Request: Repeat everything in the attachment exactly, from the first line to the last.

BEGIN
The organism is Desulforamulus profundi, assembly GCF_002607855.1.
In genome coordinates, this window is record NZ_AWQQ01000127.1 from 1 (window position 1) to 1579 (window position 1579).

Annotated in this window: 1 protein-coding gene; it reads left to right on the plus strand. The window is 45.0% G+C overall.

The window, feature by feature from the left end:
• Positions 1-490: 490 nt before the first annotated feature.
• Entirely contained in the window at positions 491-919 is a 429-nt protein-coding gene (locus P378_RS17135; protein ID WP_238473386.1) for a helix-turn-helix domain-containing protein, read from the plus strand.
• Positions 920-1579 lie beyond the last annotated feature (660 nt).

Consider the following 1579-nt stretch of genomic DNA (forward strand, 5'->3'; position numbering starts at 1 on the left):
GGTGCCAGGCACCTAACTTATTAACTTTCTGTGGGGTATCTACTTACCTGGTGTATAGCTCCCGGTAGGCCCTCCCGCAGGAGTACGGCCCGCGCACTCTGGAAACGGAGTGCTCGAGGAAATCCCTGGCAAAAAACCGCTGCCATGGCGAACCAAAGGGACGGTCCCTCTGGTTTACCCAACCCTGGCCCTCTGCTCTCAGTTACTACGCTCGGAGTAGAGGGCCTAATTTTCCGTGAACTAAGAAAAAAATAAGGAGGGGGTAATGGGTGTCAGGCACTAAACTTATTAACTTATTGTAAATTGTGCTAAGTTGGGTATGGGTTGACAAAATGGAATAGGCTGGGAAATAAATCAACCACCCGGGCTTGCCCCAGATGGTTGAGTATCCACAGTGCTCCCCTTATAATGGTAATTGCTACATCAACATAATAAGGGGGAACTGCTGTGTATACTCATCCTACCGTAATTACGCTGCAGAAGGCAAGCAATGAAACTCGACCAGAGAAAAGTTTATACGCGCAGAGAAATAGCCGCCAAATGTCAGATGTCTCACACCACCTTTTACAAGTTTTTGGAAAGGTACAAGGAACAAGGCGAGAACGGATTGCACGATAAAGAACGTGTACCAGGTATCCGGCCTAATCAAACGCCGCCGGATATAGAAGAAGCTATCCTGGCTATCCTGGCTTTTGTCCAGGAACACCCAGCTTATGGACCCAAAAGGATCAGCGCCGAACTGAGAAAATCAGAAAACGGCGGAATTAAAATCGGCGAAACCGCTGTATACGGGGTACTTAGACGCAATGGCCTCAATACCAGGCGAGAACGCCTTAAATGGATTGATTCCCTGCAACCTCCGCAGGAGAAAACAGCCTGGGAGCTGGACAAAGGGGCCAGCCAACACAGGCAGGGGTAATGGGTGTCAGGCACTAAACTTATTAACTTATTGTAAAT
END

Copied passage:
The organism is Desulforamulus profundi, assembly GCF_002607855.1.
In genome coordinates, this window is record NZ_AWQQ01000127.1 from 1 (window position 1) to 1579 (window position 1579).

Annotated in this window: 1 protein-coding gene; it reads left to right on the plus strand. The window is 45.0% G+C overall.

The window, feature by feature from the left end:
• Positions 1-490: 490 nt before the first annotated feature.
• Entirely contained in the window at positions 491-919 is a 429-nt protein-coding gene (locus P378_RS17135; protein ID WP_238473386.1) for a helix-turn-helix domain-containing protein, read from the plus strand.
• Positions 920-1579 lie beyond the last annotated feature (660 nt).

Consider the following 1579-nt stretch of genomic DNA (forward strand, 5'->3'; position numbering starts at 1 on the left):
GGTGCCAGGCACCTAACTTATTAACTTTCTGTGGGGTATCTACTTACCTGGTGTATAGCTCCCGGTAGGCCCTCCCGCAGGAGTACGGCCCGCGCACTCTGGAAACGGAGTGCTCGAGGAAATCCCTGGCAAAAAACCGCTGCCATGGCGAACCAAAGGGACGGTCCCTCTGGTTTACCCAACCCTGGCCCTCTGCTCTCAGTTACTACGCTCGGAGTAGAGGGCCTAATTTTCCGTGAACTAAGAAAAAAATAAGGAGGGGGTAATGGGTGTCAGGCACTAAACTTATTAACTTATTGTAAATTGTGCTAAGTTGGGTATGGGTTGACAAAATGGAATAGGCTGGGAAATAAATCAACCACCCGGGCTTGCCCCAGATGGTTGAGTATCCACAGTGCTCCCCTTATAATGGTAATTGCTACATCAACATAATAAGGGGGAACTGCTGTGTATACTCATCCTACCGTAATTACGCTGCAGAAGGCAAGCAATGAAACTCGACCAGAGAAAAGTTTATACGCGCAGAGAAATAGCCGCCAAATGTCAGATGTCTCACACCACCTTTTACAAGTTTTTGGAAAGGTACAAGGAACAAGGCGAGAACGGATTGCACGATAAAGAACGTGTACCAGGTATCCGGCCTAATCAAACGCCGCCGGATATAGAAGAAGCTATCCTGGCTATCCTGGCTTTTGTCCAGGAACACCCAGCTTATGGACCCAAAAGGATCAGCGCCGAACTGAGAAAATCAGAAAACGGCGGAATTAAAATCGGCGAAACCGCTGTATACGGGGTACTTAGACGCAATGGCCTCAATACCAGGCGAGAACGCCTTAAATGGATTGATTCCCTGCAACCTCCGCAGGAGAAAACAGCCTGGGAGCTGGACAAAGGGGCCAGCCAACACAGGCAGGGGTAATGGGTGTCAGGCACTAAACTTATTAACTTATTGTAAAT